Many companies strive for a specific culture, but it’s especially important in service industries where there is a high touch between employees and customers in one-on-one environments. This is essentially where the culture is exposed to the public and the impact is revealed immediately. So what are the right customer facing behaviors that you should have as part of your culture?
Shadowmatch measures specific behaviors that often lend themselves towards employees that have to deal with customers. These are behaviors such as conflict handling, people-positive relationships, altruism, and so on. We can say with a certain degree of confidence that these people have patterns of behavior that allow them to align with dealing with customers. It’s fairly obvious right? But, there are a couple of things that you should consider before you revamp your hiring and performance management strategy:
1. Sometimes task-cultured employees (i.e. NOT people) are better at managing customers. As a case in point, Shadowmatch has looked at successful bank tellers and found that the best of the best actually do not attempt to connect or build relationships with customers, because to do so would complicate the process. Think about it: when you’re busy and trying to deposit checks, are you looking for a “friend” or just trying to get your task accomplished as quickly and efficiently as possible?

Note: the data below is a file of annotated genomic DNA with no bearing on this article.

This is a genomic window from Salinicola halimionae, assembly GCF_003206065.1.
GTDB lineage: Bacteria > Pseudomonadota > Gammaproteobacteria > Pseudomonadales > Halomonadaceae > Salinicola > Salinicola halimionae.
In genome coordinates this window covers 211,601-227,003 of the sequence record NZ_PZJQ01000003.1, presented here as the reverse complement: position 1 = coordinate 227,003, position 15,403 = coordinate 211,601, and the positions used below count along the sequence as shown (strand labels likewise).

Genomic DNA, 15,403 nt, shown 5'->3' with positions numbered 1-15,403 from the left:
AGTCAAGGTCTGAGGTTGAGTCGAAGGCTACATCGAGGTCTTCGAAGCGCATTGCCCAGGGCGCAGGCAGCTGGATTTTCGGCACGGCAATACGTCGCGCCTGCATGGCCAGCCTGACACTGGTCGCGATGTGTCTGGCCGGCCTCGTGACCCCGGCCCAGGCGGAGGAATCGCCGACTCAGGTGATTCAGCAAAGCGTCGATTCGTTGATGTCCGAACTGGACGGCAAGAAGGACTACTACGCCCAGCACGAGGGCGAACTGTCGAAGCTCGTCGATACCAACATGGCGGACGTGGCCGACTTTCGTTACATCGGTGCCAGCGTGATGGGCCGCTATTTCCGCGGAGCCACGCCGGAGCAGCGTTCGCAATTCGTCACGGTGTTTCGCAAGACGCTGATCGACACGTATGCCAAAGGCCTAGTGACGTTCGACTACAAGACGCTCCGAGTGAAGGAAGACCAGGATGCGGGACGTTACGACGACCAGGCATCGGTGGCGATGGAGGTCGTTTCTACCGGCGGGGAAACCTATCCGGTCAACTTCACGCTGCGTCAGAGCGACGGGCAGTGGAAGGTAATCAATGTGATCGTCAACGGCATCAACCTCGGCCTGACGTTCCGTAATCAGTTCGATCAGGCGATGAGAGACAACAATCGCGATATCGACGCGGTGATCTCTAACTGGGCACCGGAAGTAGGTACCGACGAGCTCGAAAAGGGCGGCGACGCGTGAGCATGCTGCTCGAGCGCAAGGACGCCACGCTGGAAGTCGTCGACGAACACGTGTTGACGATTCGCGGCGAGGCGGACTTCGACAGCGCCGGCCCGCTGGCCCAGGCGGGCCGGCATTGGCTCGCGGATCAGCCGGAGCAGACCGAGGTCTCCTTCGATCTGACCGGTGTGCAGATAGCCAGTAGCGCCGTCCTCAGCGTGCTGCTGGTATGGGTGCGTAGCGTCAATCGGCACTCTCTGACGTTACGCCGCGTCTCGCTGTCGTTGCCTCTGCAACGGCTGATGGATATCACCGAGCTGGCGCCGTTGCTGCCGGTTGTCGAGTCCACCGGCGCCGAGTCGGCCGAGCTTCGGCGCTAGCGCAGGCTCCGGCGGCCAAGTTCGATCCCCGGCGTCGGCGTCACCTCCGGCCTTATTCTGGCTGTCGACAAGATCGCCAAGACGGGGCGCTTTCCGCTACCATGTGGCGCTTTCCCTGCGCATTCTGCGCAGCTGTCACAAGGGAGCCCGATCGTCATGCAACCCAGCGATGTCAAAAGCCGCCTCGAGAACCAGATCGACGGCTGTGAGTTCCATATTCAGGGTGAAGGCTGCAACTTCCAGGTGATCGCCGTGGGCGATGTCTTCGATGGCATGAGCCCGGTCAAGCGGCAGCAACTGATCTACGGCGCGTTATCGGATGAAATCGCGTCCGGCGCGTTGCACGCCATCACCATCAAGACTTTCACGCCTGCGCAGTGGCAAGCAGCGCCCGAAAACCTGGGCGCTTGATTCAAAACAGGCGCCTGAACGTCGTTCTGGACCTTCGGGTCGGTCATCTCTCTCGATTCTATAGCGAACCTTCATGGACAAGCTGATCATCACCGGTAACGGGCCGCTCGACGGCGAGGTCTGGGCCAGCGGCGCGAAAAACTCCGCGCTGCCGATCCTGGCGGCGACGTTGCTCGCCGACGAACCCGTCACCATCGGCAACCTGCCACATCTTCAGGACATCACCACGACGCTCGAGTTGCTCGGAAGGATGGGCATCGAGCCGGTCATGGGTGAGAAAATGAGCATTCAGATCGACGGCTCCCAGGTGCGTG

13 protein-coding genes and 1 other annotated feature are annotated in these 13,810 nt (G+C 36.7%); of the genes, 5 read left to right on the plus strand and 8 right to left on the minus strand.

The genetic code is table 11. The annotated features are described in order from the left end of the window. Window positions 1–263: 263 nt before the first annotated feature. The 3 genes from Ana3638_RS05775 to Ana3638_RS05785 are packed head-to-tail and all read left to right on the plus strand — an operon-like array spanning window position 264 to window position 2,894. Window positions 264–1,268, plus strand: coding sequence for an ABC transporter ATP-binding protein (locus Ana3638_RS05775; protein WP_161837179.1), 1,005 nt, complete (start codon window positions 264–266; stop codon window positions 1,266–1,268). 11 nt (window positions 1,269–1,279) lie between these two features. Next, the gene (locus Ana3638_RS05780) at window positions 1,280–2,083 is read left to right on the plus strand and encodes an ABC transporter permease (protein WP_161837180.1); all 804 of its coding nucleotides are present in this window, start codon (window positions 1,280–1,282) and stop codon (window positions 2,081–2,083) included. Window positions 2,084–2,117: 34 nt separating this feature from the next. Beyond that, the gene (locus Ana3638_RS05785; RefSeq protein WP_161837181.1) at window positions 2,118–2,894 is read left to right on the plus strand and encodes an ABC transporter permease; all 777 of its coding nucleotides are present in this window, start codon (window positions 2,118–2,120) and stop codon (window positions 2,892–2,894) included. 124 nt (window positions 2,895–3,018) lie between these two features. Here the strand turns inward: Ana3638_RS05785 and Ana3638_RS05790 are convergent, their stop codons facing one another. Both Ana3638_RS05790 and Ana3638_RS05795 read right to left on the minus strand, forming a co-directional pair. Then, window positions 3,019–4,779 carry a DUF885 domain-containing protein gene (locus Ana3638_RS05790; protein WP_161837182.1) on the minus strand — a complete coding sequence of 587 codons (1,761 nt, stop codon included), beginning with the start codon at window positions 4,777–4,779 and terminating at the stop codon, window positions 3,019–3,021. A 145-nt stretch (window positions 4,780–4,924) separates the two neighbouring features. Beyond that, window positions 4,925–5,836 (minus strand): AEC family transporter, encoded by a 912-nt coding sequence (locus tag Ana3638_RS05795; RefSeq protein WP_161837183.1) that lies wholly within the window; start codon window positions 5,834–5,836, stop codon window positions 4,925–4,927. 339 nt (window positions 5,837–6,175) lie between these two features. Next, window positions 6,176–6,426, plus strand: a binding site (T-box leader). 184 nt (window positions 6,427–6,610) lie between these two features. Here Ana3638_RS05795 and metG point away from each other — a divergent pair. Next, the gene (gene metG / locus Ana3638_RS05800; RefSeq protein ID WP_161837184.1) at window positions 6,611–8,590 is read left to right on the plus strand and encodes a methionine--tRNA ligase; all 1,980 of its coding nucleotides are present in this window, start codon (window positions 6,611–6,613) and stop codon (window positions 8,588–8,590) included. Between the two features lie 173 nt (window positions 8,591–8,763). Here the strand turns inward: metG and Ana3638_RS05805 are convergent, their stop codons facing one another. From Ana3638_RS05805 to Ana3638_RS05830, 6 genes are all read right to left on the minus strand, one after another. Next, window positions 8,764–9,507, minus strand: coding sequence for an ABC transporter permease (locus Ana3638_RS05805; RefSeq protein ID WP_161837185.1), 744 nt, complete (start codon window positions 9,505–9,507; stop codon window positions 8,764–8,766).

2. Recognize that your inward and outward facing cultures may need to be significantly different. It’s actually necessary that companies should have multiple “sub-cultures” for their organization. Sometimes it’s a great pairing to have both people and task oriented individuals working two sides of the same problem. The customer-cultured employees may be the best at negotiating a situation with a customer or client, but may benefit from having a task-cultured employee to follow through with the execution of the resolution or action items.
Another great example in the category of “not what you might expect” is the behavioral patterns of many HR people that we work with. Surely, these people need to be completely “people” oriented in the behaviors? Actually it’s the opposite, and almost certainly because they need to be somewhat “detached” in order to be objective and execute their roles effectively and fairly.
Having problems figuring out exactly what your customer-facing culture should be for your employees? Let us show you what works best for your organization.